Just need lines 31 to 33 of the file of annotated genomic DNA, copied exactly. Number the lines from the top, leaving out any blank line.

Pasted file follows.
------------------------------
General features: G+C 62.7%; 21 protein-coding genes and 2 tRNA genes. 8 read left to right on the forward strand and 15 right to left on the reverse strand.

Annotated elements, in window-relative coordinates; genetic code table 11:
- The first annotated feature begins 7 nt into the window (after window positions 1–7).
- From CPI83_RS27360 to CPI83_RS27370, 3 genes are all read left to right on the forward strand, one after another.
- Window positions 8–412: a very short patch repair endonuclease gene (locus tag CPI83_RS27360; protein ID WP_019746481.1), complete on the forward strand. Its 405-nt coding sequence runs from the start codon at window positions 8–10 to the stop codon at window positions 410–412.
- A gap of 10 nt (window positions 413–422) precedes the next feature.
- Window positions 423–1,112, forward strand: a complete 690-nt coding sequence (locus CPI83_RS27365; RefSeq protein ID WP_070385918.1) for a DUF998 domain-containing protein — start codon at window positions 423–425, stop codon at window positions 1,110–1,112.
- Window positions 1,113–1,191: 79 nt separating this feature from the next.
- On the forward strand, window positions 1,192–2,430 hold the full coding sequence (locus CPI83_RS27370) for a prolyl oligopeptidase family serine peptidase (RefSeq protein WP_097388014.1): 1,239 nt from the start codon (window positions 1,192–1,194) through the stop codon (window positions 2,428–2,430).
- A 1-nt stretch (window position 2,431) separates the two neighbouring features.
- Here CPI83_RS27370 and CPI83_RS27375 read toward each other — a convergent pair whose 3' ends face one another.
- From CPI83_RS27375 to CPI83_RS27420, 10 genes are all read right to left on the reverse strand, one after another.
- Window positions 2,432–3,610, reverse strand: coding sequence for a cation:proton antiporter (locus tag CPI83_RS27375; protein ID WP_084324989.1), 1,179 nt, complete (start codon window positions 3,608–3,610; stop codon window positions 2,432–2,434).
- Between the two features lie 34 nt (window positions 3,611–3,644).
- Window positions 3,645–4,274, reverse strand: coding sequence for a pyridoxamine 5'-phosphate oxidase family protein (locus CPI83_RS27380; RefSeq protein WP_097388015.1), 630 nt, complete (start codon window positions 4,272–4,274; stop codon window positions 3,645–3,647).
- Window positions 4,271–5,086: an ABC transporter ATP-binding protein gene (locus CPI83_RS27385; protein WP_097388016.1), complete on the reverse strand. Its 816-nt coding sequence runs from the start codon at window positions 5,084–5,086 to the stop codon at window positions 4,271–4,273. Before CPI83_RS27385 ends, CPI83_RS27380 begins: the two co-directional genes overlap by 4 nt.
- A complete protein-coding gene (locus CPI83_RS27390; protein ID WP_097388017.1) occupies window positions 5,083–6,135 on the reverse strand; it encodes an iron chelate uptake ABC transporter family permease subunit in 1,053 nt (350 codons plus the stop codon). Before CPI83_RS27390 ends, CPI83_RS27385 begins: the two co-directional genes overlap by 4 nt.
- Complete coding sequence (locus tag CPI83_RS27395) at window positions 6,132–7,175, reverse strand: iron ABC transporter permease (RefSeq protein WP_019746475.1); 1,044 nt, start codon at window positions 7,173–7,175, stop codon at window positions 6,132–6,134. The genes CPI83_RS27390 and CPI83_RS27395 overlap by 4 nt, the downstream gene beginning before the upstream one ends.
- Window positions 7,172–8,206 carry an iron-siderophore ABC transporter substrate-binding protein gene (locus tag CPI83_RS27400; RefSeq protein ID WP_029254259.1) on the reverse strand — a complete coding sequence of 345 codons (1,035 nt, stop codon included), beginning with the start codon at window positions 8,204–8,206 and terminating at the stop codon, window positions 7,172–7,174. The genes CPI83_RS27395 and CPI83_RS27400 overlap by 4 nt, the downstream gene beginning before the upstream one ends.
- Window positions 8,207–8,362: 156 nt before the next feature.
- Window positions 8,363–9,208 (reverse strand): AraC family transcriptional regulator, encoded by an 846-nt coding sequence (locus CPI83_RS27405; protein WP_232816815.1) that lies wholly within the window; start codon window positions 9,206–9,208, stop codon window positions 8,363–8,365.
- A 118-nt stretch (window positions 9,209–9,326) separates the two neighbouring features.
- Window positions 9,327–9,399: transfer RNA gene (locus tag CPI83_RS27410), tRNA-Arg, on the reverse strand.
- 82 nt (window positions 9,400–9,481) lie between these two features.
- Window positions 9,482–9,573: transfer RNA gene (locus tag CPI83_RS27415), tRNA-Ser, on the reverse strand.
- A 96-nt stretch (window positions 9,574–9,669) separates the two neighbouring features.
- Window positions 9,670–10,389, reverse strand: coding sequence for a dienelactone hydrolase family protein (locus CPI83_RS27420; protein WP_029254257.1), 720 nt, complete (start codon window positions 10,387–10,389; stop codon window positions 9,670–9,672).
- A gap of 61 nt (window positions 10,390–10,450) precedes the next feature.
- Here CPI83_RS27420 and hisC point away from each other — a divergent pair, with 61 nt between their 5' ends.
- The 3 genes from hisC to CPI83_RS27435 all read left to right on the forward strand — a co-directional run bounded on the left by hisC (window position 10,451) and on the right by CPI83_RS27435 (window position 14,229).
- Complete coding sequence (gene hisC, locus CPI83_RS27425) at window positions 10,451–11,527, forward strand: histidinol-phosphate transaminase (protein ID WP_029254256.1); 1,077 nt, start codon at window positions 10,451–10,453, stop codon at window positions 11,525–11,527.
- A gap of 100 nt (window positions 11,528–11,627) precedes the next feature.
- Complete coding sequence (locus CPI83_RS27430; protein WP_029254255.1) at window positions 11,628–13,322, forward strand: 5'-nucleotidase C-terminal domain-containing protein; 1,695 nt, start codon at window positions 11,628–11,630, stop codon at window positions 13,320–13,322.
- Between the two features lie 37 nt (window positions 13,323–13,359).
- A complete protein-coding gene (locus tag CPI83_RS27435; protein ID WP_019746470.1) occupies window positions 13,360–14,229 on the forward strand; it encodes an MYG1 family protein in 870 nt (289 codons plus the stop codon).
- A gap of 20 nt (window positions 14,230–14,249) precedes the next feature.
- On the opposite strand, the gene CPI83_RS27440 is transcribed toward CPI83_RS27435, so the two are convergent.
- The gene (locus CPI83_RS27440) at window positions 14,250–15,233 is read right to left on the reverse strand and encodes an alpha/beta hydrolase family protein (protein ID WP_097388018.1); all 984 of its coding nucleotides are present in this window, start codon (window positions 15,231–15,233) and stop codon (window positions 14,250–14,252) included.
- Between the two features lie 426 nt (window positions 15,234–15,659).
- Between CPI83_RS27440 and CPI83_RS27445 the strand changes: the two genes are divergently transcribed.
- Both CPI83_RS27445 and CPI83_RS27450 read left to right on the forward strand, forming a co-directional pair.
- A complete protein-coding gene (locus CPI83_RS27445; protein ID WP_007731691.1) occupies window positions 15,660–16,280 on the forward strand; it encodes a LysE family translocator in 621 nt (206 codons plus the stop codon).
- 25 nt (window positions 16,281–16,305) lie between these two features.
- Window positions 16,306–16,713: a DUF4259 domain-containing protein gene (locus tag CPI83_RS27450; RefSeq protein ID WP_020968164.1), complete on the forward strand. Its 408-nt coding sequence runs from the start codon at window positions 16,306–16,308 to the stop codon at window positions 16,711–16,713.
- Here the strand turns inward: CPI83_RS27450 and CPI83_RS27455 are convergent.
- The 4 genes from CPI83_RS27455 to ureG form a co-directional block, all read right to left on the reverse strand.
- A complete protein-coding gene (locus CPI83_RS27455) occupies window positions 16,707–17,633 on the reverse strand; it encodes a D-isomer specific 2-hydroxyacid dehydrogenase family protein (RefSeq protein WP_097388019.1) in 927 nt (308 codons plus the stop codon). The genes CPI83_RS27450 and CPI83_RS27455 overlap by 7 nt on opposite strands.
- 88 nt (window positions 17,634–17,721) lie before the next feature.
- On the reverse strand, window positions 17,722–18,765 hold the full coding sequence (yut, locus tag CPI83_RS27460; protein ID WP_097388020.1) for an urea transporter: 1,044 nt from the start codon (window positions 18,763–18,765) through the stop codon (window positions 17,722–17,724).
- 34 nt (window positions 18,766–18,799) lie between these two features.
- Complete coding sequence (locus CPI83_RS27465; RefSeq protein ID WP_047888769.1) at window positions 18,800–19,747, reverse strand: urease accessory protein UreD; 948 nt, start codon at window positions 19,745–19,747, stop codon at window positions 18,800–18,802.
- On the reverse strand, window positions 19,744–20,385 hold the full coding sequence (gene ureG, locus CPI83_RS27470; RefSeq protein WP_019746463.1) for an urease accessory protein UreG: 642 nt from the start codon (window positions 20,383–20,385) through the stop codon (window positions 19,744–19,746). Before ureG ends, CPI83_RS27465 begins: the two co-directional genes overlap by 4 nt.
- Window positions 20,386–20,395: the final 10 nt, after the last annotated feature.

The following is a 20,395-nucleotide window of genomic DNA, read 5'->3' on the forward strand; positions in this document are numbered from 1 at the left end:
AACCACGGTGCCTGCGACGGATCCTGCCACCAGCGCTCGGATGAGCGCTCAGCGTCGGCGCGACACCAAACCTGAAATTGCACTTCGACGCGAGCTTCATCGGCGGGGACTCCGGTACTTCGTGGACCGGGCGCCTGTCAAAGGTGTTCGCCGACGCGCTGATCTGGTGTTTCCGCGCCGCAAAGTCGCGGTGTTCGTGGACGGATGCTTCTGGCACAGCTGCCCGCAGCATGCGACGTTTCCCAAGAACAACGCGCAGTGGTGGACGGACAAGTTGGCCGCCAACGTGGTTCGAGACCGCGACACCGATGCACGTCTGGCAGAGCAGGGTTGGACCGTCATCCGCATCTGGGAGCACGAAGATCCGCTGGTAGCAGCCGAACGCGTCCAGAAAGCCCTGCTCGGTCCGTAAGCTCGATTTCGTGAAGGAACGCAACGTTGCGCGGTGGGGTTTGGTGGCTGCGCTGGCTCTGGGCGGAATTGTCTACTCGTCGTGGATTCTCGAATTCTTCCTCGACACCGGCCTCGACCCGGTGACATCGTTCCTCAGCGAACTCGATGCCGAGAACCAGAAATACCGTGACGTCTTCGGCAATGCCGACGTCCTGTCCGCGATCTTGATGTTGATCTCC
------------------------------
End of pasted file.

- Complete coding sequence (gene hisC, locus CPI83_RS27425) at window positions 10,451–11,527, forward strand: histidinol-phosphate transaminase (protein ID WP_029254256.1); 1,077 nt, start codon at window positions 10,451–10,453, stop codon at window positions 11,525–11,527.
- A gap of 100 nt (window positions 11,528–11,627) precedes the next feature.
- Complete coding sequence (locus CPI83_RS27430; protein WP_029254255.1) at window positions 11,628–13,322, forward strand: 5'-nucleotidase C-terminal domain-containing protein; 1,695 nt, start codon at window positions 11,628–11,630, stop codon at window positions 13,320–13,322.